Upon her death from lung cancer in 1953, her son, David, Duke of Windsor, the former King Edward VIII, remarked:

I somehow feel that the fluids in her veins must always have been as icy-cold as they now are in death.
(1) Brendon, Piers and Whitehead, Phillip. The Windsors: A Dynasty Revealed. (London: Hodder & Stoughton, 1994)

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Elizabeth II (Elizabeth Alexandra Mary; born 21 April 1926) is the queen regnant of sixteen independent states known as the Commonwealth realms: the United Kingdom of Great Britain and Northern Ireland, Canada, Australia, New Zealand, Jamaica, Barbados, the Bahamas, Grenada, Papua New Guinea, the Solomon Islands, Tuvalu, Saint Lucia, Saint Vincent and the Grenadines, Belize, Antigua and Barbuda, and Saint Kitts and Nevis. All together, these countries have a combined population, including dependencies, of over 129 million.

Elizabeth II (Elizabeth Alexandra Mary; born 21 April 1926) is the queen regnant of sixteen independent states known as the Commonwealth realms: the United Kingdom of Great Britain and Northern Ireland, Canada, Australia, New Zealand, Jamaica, Barbados, the Bahamas, Grenada, Papua New Guinea, the Solomon Islands, Tuvalu, Saint Lucia, Saint Vincent and the Grenadines, Belize, Antigua and Barbuda, and Saint Kitts and Nevis. All together, these countries have a combined population, including dependencies, of over 129 million.

It was June 24, 1953. Queen Elizabeth II was traveling to Scotland for the first time as Queen. In her coronation at Westminster Abbey 22 days earlier, Elizabeth had worshiped as an Anglican in the Church of England in her coronation robes. As Queen she was now the head of two churches, the Church of England and the Church of Scotland, which was Presbyterian. Having already been crowned in England, she now traveled to St. Giles Cathedral, the Mother Church of Presbyterianism, in Edinburgh, Scotland, to receive the ancient crown of Scotland.

When she arrived at the cathedral, the Queen was surrounded by the Scottish peerage in their velvet coats and coronets. Her husband, Prince Philip, was resplendently-dressed in a gold-braided uniform topped off by a plumed helmet. But when the crowd gathered at the ceremony got a look at Elizabeth, their new queen, they were shocked at how ordinary she looked. They had expected her to appear in her coronation robes. Instead she wore a simple gray blue coat, black leather shoes, and a gray blue felt hat. She looked just like a commoner! The most jarring part of her outfit was the big black purse she carried in the crook of her arm.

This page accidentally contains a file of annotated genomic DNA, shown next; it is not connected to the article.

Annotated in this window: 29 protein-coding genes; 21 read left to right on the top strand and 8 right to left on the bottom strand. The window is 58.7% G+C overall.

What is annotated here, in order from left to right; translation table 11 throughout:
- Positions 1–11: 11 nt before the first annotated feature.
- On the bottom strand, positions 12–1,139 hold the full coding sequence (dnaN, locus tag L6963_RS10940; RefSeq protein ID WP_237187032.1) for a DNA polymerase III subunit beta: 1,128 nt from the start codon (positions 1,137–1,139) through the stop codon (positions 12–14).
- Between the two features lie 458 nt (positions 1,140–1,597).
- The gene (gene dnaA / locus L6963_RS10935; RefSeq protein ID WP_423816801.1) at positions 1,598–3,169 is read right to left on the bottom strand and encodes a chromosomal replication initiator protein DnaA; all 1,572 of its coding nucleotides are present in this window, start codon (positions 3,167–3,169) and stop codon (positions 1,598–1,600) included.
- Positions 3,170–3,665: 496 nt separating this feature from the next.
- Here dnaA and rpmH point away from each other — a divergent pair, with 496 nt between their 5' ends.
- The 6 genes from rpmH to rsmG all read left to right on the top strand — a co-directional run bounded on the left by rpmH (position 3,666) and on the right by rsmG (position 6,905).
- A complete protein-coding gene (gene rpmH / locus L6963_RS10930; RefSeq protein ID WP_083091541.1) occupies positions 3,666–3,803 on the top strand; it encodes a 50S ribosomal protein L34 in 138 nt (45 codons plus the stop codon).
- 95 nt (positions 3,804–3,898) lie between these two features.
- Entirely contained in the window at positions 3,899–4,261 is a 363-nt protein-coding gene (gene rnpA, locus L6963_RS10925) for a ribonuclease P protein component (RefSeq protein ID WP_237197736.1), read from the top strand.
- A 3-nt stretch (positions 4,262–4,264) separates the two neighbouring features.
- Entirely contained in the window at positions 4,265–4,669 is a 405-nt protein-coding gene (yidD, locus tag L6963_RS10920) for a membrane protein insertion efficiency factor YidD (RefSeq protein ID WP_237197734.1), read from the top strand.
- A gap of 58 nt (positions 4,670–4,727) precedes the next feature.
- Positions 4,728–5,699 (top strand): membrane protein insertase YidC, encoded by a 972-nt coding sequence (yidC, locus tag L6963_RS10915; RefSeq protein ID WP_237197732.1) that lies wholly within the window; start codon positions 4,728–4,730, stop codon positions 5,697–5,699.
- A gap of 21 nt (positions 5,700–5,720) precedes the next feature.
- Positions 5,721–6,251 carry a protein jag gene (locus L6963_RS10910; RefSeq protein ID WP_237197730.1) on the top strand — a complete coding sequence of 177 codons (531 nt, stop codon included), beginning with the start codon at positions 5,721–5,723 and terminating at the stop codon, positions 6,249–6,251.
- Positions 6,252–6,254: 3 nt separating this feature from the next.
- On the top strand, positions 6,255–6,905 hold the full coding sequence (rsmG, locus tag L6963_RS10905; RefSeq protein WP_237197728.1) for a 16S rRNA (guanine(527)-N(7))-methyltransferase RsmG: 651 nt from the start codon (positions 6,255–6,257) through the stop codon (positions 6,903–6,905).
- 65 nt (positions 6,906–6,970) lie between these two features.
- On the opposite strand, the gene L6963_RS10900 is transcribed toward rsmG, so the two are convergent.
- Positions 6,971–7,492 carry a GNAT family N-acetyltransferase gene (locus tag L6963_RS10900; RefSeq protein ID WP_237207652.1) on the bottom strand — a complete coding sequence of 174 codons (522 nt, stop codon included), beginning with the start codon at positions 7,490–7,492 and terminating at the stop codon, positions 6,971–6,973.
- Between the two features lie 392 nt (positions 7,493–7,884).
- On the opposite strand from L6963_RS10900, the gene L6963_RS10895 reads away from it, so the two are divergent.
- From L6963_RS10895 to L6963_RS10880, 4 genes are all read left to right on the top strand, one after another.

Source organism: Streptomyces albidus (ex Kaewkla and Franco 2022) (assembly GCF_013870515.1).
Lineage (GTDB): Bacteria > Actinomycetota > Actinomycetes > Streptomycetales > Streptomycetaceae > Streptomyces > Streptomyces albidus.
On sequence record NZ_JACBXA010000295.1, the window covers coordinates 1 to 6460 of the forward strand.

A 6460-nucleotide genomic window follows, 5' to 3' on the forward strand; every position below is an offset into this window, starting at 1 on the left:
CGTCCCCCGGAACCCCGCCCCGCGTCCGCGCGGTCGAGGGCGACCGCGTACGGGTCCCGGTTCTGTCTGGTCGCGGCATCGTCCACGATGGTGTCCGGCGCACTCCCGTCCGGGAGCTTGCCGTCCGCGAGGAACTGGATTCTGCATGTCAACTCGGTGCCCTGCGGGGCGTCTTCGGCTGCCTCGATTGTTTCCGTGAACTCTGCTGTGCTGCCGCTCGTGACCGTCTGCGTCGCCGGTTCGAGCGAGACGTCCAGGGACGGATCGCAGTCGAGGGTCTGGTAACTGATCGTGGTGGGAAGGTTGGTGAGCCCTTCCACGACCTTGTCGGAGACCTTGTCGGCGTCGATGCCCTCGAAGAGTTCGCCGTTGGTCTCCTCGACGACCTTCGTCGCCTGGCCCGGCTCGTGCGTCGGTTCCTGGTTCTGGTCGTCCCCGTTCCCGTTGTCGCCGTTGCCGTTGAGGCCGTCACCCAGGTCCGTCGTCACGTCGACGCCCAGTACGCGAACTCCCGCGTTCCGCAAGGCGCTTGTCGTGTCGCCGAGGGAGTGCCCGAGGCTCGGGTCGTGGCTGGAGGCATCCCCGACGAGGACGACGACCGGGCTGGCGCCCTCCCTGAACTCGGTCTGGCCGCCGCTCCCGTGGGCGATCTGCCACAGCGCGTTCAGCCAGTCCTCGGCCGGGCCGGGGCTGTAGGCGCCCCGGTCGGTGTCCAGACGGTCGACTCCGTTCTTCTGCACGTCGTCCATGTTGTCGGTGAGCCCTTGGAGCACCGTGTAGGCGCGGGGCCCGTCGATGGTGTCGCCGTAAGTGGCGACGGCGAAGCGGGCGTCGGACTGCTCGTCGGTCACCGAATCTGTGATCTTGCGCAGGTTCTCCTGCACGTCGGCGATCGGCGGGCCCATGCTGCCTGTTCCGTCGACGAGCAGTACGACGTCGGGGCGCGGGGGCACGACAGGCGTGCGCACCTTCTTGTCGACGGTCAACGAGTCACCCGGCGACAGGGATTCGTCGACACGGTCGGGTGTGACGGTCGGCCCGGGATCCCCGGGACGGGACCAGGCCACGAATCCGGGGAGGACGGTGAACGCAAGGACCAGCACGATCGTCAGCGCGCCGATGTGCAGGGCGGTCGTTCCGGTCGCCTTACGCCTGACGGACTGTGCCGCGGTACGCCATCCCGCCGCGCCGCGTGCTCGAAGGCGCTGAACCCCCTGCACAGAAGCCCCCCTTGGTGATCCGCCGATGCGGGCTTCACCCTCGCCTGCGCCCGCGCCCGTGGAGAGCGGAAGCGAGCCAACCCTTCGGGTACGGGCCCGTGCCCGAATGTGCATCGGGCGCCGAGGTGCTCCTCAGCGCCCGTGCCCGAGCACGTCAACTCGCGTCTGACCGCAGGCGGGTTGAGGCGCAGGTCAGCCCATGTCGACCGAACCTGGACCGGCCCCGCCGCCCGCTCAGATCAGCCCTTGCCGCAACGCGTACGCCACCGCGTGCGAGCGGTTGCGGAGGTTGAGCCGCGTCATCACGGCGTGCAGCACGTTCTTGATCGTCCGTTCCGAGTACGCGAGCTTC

At the altar she stepped forward while the Duke of Hamilton and Brandon knelt before her in his coronation robes to proffer the crown of Scotland on a velvet cushion with gold tassels. As she (the Queen) reached toward him, her leather handbag, which was as large as a breadbox, almost hit him in the face. He quickly moved his head to avoid getting smacked by the royal purse. (1)

Since then, the Queen is rarely photographed without her purse tucked in the crook of her arm. She carries it with her throughout the day as she moves from room to room in Buckingham Palace. All tables and her desk at the palace are equipped with special hooks on which the Queen may hang her purse so that it may never be set on the floor. She never uses a clutch or a shoulderbag. Those bags would make it awkward in official duties of shaking hands and accepting flowers.

Queen Elizabeth (with black leather purse) and Prince Philip arrive at the Casino Royale World Premiere - Red Carpet - Nov. 14, 2006, London

Queen Elizabeth (with black leather purse) and Prince Philip arrive at the Casino Royale World Premiere – Red Carpet – Nov. 14, 2006, London

Enquiring minds want to know: just what does Queen Elizabeth carry in that purse? As it turns out, there is more to the royal purse than its meager contents. It doubles as a signal device. When the Queen is carrying out her royal duties at some function, she uses her purse to communicate with her servants. When she shifts the bag from one arm to another, for instance, it means she’s ready to leave. When at a banquet, if the Queen sets her purse on the floor, it’s another bad sign. She finds the conversation boring and wants to escape. However, if the royal bag dangles happily from the crook of her left arm, she is happy and relaxed. (2)

One thing that can always be found inside the Queen’s purse is an S-shaped metal meat hook that she can place on the edge of a piece of furniture and hang her purse on it. She always carries a metal make-up case given to her by Prince Philip as a wedding gift. She carries a collection of good luck charms, most of them gifts from her children, including dogs, horses, saddles, and horsewhips, reports the Daily Express, and photos of her children. She is never without her mints, chocolate drops for her corgi dogs, and a crossword or two snipped from the papers by her attendants.

Majesty magazine reports that the Queen carries a comb, a handkerchief, a small gold compact and a tube of lipstick in her handbag. On Sundays, she carries paper money to place in the collection plate at church.

Britain's Queen Elizabeth II (R) receives flowers from children as she departs St Patrick's Cathedral in Armagh, Northern Ireland, March 20, 2008. The Queen handed out Maundy Thursday alms purses to 82 men and 82 women, the presentations are in recognition of their services to both church and community.

Britain’s Queen Elizabeth II (R) receives flowers from children as she departs St Patrick’s Cathedral in Armagh, Northern Ireland, March 20, 2008. The Queen handed out Maundy Thursday alms purses to 82 men and 82 women, the presentations are in recognition of their services to both church and community.

(1) Kelley, Kitty. The Royals. (New York: Warner Books, 1997)
(2) Dampier, Phil and Walton, Ashley. What’s In The Queen’s Handbag: And Other Royal Secrets. (Brighton, England: Book Guild, 2007)

For more on Queen Elizabeth, look in the left column under “Categories-People-Queen Elizabeth II.” I’ve written many posts on the Queen; I hope you enjoy them!